Dr. Godslove or: How I Learned to Stop Worrying and Love Uncertainty

My first two posts have dealt with public policy. Today, this discussion will move to the world of theology.

A few days ago, I was going through a very difficult time. I had been worrying about the typical stresses of life—e.g., family, business, money, etc.

When I get stressed out, I pray. And when I REALLY get stressed out, I pray and read the Bible. (Most of the time, I just listen to the Bible on my phone, but when I get really worried, I pull out the computer and do an in-depth Bible study.)

Last weekend, I did one of these in-depth studies. I came across something that I had never seen. In more than twenty-five years of studying the Bible, I had never comprehended what I am about to share.

If you are going through a difficult time… if you are suffering, or afraid, or otherwise in need of God to make a real mark in your life, take a close look at 2 Corinthians 12:9, which reads:

And he said unto me, My grace is sufficient for thee: for my strength is made perfect in weakness. Most gladly therefore will I rather glory in my infirmities, that the power of Christ may rest upon me.

In this verse, the words strength and power come from the Greek word, dynamis.

Strong’s Concordance defines dynamis as “inherent power, power residing in a thing by virtue of its nature, or which a person or thing exerts and puts forth; power consisting in or resting upon armies, forces, hosts.” Merriam-Webster’s Dictionary defines dynamis as “the state of that which is not yet fully realized.” Dynamis has been translated as power, miracle(s), and mighty works in the King James Version of the Bible.

Conversely, the words weakness and infirmities come from the Greek word, astheneia. Strong’s defines astheneia as “want of strength, weakness, infirmity; want of strength and capacity requisite to understand a thing, to do things great and glorious, to restrain corrupt desires, or to bear trials and troubles.” Astheneia has been translated as infirmity, weakness, disease, and sickness the King James Version of the Bible.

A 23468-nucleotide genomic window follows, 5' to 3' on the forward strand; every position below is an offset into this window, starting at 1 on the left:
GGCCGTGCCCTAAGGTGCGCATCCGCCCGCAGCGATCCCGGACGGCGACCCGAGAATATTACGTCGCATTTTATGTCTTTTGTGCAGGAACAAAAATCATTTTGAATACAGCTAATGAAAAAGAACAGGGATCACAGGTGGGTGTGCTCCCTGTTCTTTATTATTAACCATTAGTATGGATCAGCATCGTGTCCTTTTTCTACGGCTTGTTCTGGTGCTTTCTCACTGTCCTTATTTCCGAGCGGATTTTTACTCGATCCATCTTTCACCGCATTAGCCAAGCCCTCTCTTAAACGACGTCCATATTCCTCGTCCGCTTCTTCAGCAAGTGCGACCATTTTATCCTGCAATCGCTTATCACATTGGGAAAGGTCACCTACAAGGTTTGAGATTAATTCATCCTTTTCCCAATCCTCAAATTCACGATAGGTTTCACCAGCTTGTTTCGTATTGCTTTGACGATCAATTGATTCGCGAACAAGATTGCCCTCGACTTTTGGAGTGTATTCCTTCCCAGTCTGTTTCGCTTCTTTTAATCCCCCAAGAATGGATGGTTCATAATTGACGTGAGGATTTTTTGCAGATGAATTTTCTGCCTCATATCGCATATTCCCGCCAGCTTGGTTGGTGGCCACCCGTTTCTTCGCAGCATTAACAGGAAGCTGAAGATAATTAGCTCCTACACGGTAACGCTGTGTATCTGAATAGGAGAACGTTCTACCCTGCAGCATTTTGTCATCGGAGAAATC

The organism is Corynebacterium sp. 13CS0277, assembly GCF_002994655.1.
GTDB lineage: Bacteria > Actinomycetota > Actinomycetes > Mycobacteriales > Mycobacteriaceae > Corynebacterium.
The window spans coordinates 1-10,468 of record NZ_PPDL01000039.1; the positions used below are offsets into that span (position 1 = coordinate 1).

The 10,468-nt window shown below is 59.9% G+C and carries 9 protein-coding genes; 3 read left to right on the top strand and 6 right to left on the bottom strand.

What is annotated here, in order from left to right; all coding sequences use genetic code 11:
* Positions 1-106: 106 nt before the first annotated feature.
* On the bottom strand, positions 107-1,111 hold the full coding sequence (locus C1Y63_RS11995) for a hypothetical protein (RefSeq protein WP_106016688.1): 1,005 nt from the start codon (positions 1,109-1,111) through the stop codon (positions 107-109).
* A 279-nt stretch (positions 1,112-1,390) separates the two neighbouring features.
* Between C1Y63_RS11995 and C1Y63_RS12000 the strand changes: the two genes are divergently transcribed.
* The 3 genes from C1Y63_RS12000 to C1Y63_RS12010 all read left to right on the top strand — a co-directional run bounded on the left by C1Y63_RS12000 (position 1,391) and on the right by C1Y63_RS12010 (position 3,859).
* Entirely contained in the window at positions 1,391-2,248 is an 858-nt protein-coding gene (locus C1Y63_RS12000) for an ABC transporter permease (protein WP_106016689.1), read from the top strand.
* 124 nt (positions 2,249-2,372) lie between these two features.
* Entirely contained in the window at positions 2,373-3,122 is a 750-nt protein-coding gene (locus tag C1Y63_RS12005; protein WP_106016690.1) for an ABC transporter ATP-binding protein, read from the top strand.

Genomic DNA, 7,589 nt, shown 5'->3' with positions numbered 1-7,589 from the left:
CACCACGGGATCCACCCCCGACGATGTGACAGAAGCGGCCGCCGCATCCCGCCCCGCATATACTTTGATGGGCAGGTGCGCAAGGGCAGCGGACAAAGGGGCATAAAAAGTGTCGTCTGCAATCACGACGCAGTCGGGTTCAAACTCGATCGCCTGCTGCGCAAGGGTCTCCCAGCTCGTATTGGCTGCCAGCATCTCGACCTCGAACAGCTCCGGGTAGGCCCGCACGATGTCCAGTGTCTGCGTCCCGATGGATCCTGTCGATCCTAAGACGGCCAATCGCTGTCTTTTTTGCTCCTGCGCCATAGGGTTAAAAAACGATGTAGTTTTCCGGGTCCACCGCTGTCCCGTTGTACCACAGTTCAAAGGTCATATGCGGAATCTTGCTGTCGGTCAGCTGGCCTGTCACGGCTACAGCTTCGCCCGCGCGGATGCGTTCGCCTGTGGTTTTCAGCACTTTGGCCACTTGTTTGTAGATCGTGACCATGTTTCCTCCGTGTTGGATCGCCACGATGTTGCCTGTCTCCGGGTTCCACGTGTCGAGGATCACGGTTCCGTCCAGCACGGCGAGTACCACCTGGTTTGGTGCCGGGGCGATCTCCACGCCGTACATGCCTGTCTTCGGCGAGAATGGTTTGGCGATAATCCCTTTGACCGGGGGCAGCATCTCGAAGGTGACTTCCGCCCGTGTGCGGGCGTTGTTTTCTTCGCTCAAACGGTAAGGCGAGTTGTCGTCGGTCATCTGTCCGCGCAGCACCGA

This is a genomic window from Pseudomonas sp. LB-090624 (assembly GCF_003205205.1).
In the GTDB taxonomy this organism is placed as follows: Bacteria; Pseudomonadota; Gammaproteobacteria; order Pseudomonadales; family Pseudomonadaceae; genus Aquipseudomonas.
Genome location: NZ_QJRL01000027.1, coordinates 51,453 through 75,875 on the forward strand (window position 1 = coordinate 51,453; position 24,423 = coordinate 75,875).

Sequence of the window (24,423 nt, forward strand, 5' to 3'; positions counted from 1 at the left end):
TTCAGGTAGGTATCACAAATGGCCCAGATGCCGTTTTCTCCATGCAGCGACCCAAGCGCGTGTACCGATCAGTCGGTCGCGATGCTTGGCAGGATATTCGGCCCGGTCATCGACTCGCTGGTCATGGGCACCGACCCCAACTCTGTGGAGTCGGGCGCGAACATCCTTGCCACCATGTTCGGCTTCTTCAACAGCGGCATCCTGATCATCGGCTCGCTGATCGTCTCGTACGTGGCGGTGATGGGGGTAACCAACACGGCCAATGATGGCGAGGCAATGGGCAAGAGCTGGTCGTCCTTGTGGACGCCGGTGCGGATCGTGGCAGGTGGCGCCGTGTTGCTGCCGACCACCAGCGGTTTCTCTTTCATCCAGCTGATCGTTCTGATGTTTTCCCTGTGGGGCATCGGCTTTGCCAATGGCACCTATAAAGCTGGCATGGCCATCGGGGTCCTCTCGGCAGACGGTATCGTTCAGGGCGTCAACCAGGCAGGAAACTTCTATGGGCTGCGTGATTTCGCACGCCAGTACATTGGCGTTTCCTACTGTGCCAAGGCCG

Let’s juxtapose the two words together. Essentially, dynamis is the potential to do great things. It is power that is stored up, ready to be released. Think of all the potential force that an army has; that is dynamis. On the other hand, astheneia is the lack of strength. Astheneia is inability to do great things; it is the inability to stand up to difficulties.

You see the difference? Dynamis and astheneia are complete opposites.

Before we go back to the text, let’s examine the phrase made perfect. This comes from the Greek teleioō, which, according to Strong’s, means, “to make perfect, complete; to carry through completely, to accomplish, finish, bring to an end; to complete (perfect); add what is yet wanting in order to render a thing full; to bring to the end (goal) proposed.”

So let’s reword the first half of this verse, replacing the English with the Greek:

And he said unto me, My grace is sufficient for thee: for my dynamis (unrealized potential might) is teleioō (completed, reaches its goal) in astheneia (inherent weakness). …

From this, we can see that the purpose—the goal—of Christ’s power is to complement man’s weakness. Christ’s miracle-working power is completed in our lack of strength. In the same way a solution is incomplete without a problem, Christ’s power is incomplete until it is applied to a human frailty.

Now, how do we actually apply Christ’ strength to our weaknesses? Let’s look at the next half of the verse …

… Most gladly therefore will I rather glory in my infirmities, that the power of Christ may rest upon me.

Examine the word glory. In the Greek, it is kauchaomai, which means, “to glory (whether with reason or without); to glory on account of a thing; or to glory in a thing.” It is translated, glory, boast, rejoice, make boast, and joy.

Look at the word that. It comes from the Greek word hina, which means, “that, in order that, so that.”

Now, look at the word rest. It comes from the Greek word episkēnoō. Incidentally, this is the only time in the New Testament this word is used. It means, to fix a tent or habitation on: to take possession of and live in the houses.” It also describes “the power of Christ descending upon one, working within him and giving Him help.”

So let’s reword the second half of this verse, replacing the English with the Greek:

… Most gladly therefore will I rather kauchaomai (rejoice, with or without reason) in my astheneia (inherent weakness), hina (so that) the dynamis (unrealized potential might) of Christ may episkēnoō (fix a tent, take possession of, and live) upon me.